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EL BUF.N PANO EN EL ARCA SE VENDE VOLUME 30 ISSUE 4 WHATS INSIDE NET NEWS Opinion: Pornography, the media "date rape drug. " 'Life Mormon tunes rock at Pearl Awards. Sports: Photos of UVSC basketball. Marketplace: Lots of classifieds. wit; vU VI; J J lXJriA!J . . r iJ J .1 ; V 0 j '.V -W.r.. ''f .S' 2L2 BY AND H)R THE STUDENTS OF UTAH VMM Y STATE ("OI.I.ECiE Thumbs up, baby: Nintendo thumb good for massage pg. 5 Monday July 16, 2001 Angels in the outfield: a look into Provo Angels season pg. 6 News: Keep your eyes peeled for the Times' orientation issue.We'll feature keys to success, guide to classes, etc Sorry for the inconvenience! Our Web site is currently under construction. It is expected that we will have our new, revamped site up by Fall U VSG student WBointed to n&tl By Danielle White OF THE NETXNEWS STAFF The rubber tree ant depicted in a popular children's song had "high in the sky hopes." So did Dylan Todd. Both were comparatively small in amongst their vast surroundings, but they were large in personal stature. They had the tenacity to succeed, and thus they did. "If you keep plugging away and be persistent, eventually people will catch your vision and you'll make a difference," Todd said. "If you can make one person see their potential, their voice, it will ripple and touch others." Todd, a senior at Utah Valley State College, was appointed president of the American Student Association of Community Colleges (ASACC) June 18, a national organization designed to integrate instill effective leadership among individual college student governments, and lobby issues to congress as a means of facilitating the needs of higher education.Easing into the position has been smooth sailing for Todd so far, as he feverishly puts into action his initial goals of "creating close knit unity among each of the states." "We have done some restructuring of the organization," he said. "I want to see all the schools have a state representative with whom they can directly communicate their concerns and have direct participation in the leadershipprocess--for them to be active in their education." ASACC currently represents 180 colleges nation-wide. The institutions are classified into nine regions, where three vice presidents serve three regions each. The member schools have an individual student government officer communicate with the state representative, which hence works directly with the region vice president and from there, the executive board, of which Todd is a member, addresses elected political officials in Washington D.C. u u "We train students how to take control of their education. We tell them, if they turn on higher education, it will turn on them. We show them how to petition the legislature, to write letters to political leaders, and essentially to be the key driving force behind obtaining the most out of their college experience because that experience will shape them for real world," Todd said. ASACC, established by Frank Mensel about a decade ago is based on a three fold mission: student advocacy, lobbying, and scholarships. The new ASACC president says that funding is paramount. While Pell grants, work study, and child care were the main issues presented to congress in March, funding, holistically, is the top priority. "Funding is all-encompassing... making sure schools get the money they need for programs, providing opportunities for students to afford an education. ..funding is paramount." Dylan has been heavily involved with student government (ASUVSC) throughout his college career. He served as the technology and trades senator last year, where he discovered his passion for politics. "I have no plans to run for public office in the future thus far but I am very passionate about empowering students tobe actively involved with the political process to enhance their educational experience," he said. Future plans for the ASACC president do include, however, graduating in April with a bachelors in behavioral science and perhaps working in leadership training for a public facility. "Specifically right now, I am extremely passionate about getting ASACC organized to a point where it serves students efficiently. Our goal is to incorporate 900 new colleges into the organization and make this grow to its fullest potential. It's amazing to see what students can do and how much influence they have politically," he said. may post I ; j 1 V i "-"- v i . C.ai ' n- ' V PHOTO COURTESY OF ASUVSC Recently elected president of the Associated Students of American Community Colleges, Dylan Todd, Is a veteran of student government. Todd hopes to serve as an advocate for students. Utah cracks down on sexual violence SOURCE: NATIONAL VICTIMS CENTER Utah ranks 12th in the nation in rapes; more than New York, Washington and California By Danielle White OF THE NETXNEWS STAFF The myriads of brilliantly colored lights at Temple Square create a tranquil picturesque scene. Yet, amid the glittering glow, lies a darker underlining issue. Sexual violence. Reports indicate that the overall state crime rate is gradually improving, but sexual violence continues to be an ever-exploding epidemic. Lawmakers are seeking to crack down on rape, through significantly improving evidence collection. Attorney General Mark Shurtleff says acquaintance rape is on the rise. He told The Deseret News recently that some extremely dangerous perpetrators are being released because evidence was either not taken in a timely fashion or wasn't strong enough to hold up in court. And with rapes up 5 percent from last year, the Health and Human Services Interim Committee have decided to seek an estimated $100,000 from lawmakers at a January legislative session. Utah ranks 12th in the nation in rapes; more than New York, Washington, and California, according to the National Victims Center For the past two years, the overall sexual violence crime rate in Utah was higher than the national crime rate. The Rape Recovery Center in Salt Lake City, a crisis intervention counseling service, reports than in 1999 it dealt with 2,250 new clients; 2,486 in 2000. Among those, an estimated 70-percent are "primary victims." The remaining are family members affected by the crime. The Deseret News reported that 80-percent of the victims did not report the assault immediately to police; 87-percent said they knew their assailant. Holistically, about 90-percent rape cases are "acquaintance rapes," according to the National Victims Center. "You are more at risk hanging out with friends or on a date on a Friday night then in a 'stranger situation' i.e., walking to your car at night," said Sarah Moore of the Utah County Rape Crisis Center. Case and point: continued on pg. 3 see "Rape" In January 2000, former UVSC student went on trial for the Oct. 12, 1999 rape of an 18-year-old Provo woman after he allegedly laced the victim's drink with an Food and Drug Administration (FDA) banned substance called Re-Generize (which is molecularly similar to the "date rape" drugs Rophinal and GHB) while at a friend's party. He plead not guilty to the charges of forcible sodomy, a first-degree felony. The case, initially, was, difficult to prosecute due to the lack of evidence (though once police found several hundred dollars worth of empty Re-Generize bottles in Telona's apartment, it helped prosecutors) which Jamee Roberts, executive director of the Rape Recovery Center, says is an all too common scenario. "We are losing cases because of protocol of evidence collection is incomplete and inconsistent," she said. Paul G. Cassel, case analyst and author of commentaries urging reform of Utah laws concerning sex offenses, agrees. He said that victims often report that the distress following an assault is almost, if not equal to the trauma of the actual attack. "The reluctance to report sexual crimes is, undoubtedly, enhanced by the perpetuation of a judicial system that conceals the truth," he said. Cassel was referring the Michael Doporto case. In 1988, Doporto was arrested for allegedly raping a child, but it took several years to bring him T (D Be clear and direct. If you want the person to stop, there is no better word than "NO." Look the person in the eye Make your voice firm Put both hands in front of you in a "stop'position If you can walk away Keep your message clear . say, "No, this in not OK with me," Offer an alternative. Say, "Let's go to a movie or a party instead. SOURCE: WELLNESS CENTER Remembering UVSC student Gregg Andrews By Ryan Mendenhall OF THE NETXNEWS STAFF Occasionally there comes into our lives unexpected moments that can change the course of our futures. Such has been the accident and death of a UVSC student last month. On the 28th of June, Gregg Andrew Muirbrook was hit while riding his motorcycle. He was thrown and killed on impact, having suffered severe head injuries. Gregg, a 19-year-old honor student attending the college on a Gunther Trades Scholarship in Automotive Technology, left behind him a legacy of love and learning. As a Provo High School student, Gregg lettered in both football and wrestling. He was awarded JV Lineman of the Year. Before graduating he was awarded the Presidential Outstanding Educational Improvement Award. Continuing his excitement for education at UVSC, Gregg made the Dean's Honor List the last two semesters. He earned a 4.0 in the Fall and a 3.9 in the Spring, which contributed to the renewal of his scholarship just prior to his death. Gregg thoroughly loved to restore and work on old cars. He had dreams of owning his own garage. And an old Ford Galaxie stands as a memory of his abilities and dreams. As a loving son, grandson, brother, uncle, and friend, Gregg was admired and loved by many. Memoriesof his smile and personality will be cherished and remembered forever. As operators of motor vehicles, attentiveness while driving not only can save lives, but goals and dreams as well. Truly unexpected, Gregg's death hopefully will encourage all to reach daily for the potential they have within. Our hearts go out to Gregg's family and friends as well as others who have experienced the loss of loved ones. Beijing is awarded the 2008 Olympics By Larry Siddons AP news writer MOSCOW (AP) Beijing was awarded the 2008 Olympics on Friday, winning the games for the world's most populous country for the first time despite criticism of its human rights record. The International Olympic Committee picked China over rival bids from Toronto; Paris; Istanbul, Turkey; and Osaka, Japan. Beijing won on the second round of a secret ballot by receiving 56 votes, three more than a majority. It set off an official celebration of fireworks, songs and flag-waving by thousands of people in Millennium Square in the western part of the Chinese capital. Traditional lion dancers joined a group of ballerinas after the announcement as spotlights and green lasers swept the sky. "Comrades! We express our deep thanks to all our friends around the world and to the IOC for helping to make Beijing successful in its Olympic bid," President Jiang Zemin shouted to the crowd after he and other members of the cabinet and Communist Party politburo appeared briefly on stage in Beijing. Toronto got 22 votes, Paris 18 and Istanbul nine on the final round. Osaka was eliminated in the first round of voting, with six votes, when Beijing led with 44. "I want to express the gratitude of the International Olympic Committee to all five candidate cities for their excellent work," IOC president Juan Antonio Samaranch said just before announcing the winner. Then came the words the Chinese capital had waited seven years to hear: "The games of the 29th Olympiad in 2008 are awarded to the city of Beijing." Washington, Rep. Tom Lantos, D-Calif., who introduced a bill in Congress opposing China's bid, denounced the selection of Beijing. "This decision will allow the Chinese police state to bask in the reflected glory of the Olympic Games despite having one of the most abominable human rights records in the world," he said. "China lacks political, religious and press freedoms, and it is an absolute outrage that the IOC has decided to reward China's deteriorating human rights record by giving Beijing the honor of hosting the Olympics." IOC officials also said China deserved the games because it is a rising sports power which has been a force in the Olympics since returning to the games in 1984 after a 32-year absence.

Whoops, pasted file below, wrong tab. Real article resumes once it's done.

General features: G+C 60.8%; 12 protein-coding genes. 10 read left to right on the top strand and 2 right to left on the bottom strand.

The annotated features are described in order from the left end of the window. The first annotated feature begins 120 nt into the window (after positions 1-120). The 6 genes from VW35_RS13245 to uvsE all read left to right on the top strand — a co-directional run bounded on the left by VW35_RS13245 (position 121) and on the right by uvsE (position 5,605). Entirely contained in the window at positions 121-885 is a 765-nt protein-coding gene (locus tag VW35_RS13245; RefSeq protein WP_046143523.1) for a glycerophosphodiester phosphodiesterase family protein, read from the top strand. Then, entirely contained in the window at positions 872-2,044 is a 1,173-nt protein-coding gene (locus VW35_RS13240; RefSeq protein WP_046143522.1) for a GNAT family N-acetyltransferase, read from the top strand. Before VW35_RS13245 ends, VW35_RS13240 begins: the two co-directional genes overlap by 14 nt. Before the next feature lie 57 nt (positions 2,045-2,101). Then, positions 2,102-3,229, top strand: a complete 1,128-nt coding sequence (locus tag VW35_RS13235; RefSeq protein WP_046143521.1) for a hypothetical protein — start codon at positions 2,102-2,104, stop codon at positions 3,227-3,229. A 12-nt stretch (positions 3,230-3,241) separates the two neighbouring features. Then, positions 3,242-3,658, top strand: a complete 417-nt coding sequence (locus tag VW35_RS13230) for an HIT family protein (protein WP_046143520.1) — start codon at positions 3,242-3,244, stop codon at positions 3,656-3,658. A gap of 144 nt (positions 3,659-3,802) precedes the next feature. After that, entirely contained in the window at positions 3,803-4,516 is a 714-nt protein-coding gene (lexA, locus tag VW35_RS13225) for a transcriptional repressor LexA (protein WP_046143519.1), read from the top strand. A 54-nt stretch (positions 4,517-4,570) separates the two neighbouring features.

|Title||UVSC College Times, 2001-07-16|
|Description||UVSC College Times was the student newspaper for Utah Valley State College from July 07, 1993 to June 2, 2008|
|Publisher||Utah Valley University|
|Subject headings||Utah Valley State College--History; Utah Valley University--History; College student newspapers and periodicals;|
|Source||UVSC: College Times, 2001-07-16|
|Rights||Copyright 2013 Utah Valley University|